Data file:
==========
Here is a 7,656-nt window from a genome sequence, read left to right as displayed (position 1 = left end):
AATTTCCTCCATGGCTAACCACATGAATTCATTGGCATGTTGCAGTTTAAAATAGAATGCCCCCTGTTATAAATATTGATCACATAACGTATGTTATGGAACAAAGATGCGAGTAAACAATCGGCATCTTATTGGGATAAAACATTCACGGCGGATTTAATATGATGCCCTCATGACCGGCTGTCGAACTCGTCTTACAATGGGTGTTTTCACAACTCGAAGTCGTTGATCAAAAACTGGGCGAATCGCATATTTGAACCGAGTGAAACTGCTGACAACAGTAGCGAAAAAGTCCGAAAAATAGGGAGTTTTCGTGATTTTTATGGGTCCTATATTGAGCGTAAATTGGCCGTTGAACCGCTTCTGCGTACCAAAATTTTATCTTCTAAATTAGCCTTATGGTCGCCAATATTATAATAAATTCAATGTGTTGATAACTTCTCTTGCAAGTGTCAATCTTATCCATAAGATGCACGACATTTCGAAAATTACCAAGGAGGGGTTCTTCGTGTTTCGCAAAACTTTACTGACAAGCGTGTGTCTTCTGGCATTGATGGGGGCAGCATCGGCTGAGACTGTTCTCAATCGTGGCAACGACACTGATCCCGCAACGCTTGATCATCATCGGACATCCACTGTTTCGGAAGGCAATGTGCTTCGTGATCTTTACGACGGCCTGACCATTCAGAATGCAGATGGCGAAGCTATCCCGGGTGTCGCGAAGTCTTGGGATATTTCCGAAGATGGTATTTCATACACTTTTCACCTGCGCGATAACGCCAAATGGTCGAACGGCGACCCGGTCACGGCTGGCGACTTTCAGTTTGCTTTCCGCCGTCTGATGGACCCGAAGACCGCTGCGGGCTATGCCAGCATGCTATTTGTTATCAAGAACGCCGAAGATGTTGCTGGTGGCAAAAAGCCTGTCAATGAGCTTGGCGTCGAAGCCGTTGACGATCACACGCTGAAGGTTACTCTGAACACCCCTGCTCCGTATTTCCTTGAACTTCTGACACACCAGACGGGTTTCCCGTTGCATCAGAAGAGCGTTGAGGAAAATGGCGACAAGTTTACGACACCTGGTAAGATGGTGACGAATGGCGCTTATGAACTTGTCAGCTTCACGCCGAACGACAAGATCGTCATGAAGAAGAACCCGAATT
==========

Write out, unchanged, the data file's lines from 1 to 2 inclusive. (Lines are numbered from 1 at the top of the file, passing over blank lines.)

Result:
Here is a 7,656-nt window from a genome sequence, read left to right as displayed (position 1 = left end):
AATTTCCTCCATGGCTAACCACATGAATTCATTGGCATGTTGCAGTTTAAAATAGAATGCCCCCTGTTATAAATATTGATCACATAACGTATGTTATGGAACAAAGATGCGAGTAAACAATCGGCATCTTATTGGGATAAAACATTCACGGCGGATTTAATATGATGCCCTCATGACCGGCTGTCGAACTCGTCTTACAATGGGTGTTTTCACAACTCGAAGTCGTTGATCAAAAACTGGGCGAATCGCATATTTGAACCGAGTGAAACTGCTGACAACAGTAGCGAAAAAGTCCGAAAAATAGGGAGTTTTCGTGATTTTTATGGGTCCTATATTGAGCGTAAATTGGCCGTTGAACCGCTTCTGCGTACCAAAATTTTATCTTCTAAATTAGCCTTATGGTCGCCAATATTATAATAAATTCAATGTGTTGATAACTTCTCTTGCAAGTGTCAATCTTATCCATAAGATGCACGACATTTCGAAAATTACCAAGGAGGGGTTCTTCGTGTTTCGCAAAACTTTACTGACAAGCGTGTGTCTTCTGGCATTGATGGGGGCAGCATCGGCTGAGACTGTTCTCAATCGTGGCAACGACACTGATCCCGCAACGCTTGATCATCATCGGACATCCACTGTTTCGGAAGGCAATGTGCTTCGTGATCTTTACGACGGCCTGACCATTCAGAATGCAGATGGCGAAGCTATCCCGGGTGTCGCGAAGTCTTGGGATATTTCCGAAGATGGTATTTCATACACTTTTCACCTGCGCGATAACGCCAAATGGTCGAACGGCGACCCGGTCACGGCTGGCGACTTTCAGTTTGCTTTCCGCCGTCTGATGGACCCGAAGACCGCTGCGGGCTATGCCAGCATGCTATTTGTTATCAAGAACGCCGAAGATGTTGCTGGTGGCAAAAAGCCTGTCAATGAGCTTGGCGTCGAAGCCGTTGACGATCACACGCTGAAGGTTACTCTGAACACCCCTGCTCCGTATTTCCTTGAACTTCTGACACACCAGACGGGTTTCCCGTTGCATCAGAAGAGCGTTGAGGAAAATGGCGACAAGTTTACGACACCTGGTAAGATGGTGACGAATGGCGCTTATGAACTTGTCAGCTTCACGCCGAACGACAAGATCGTCATGAAGAAGAACCCGAATT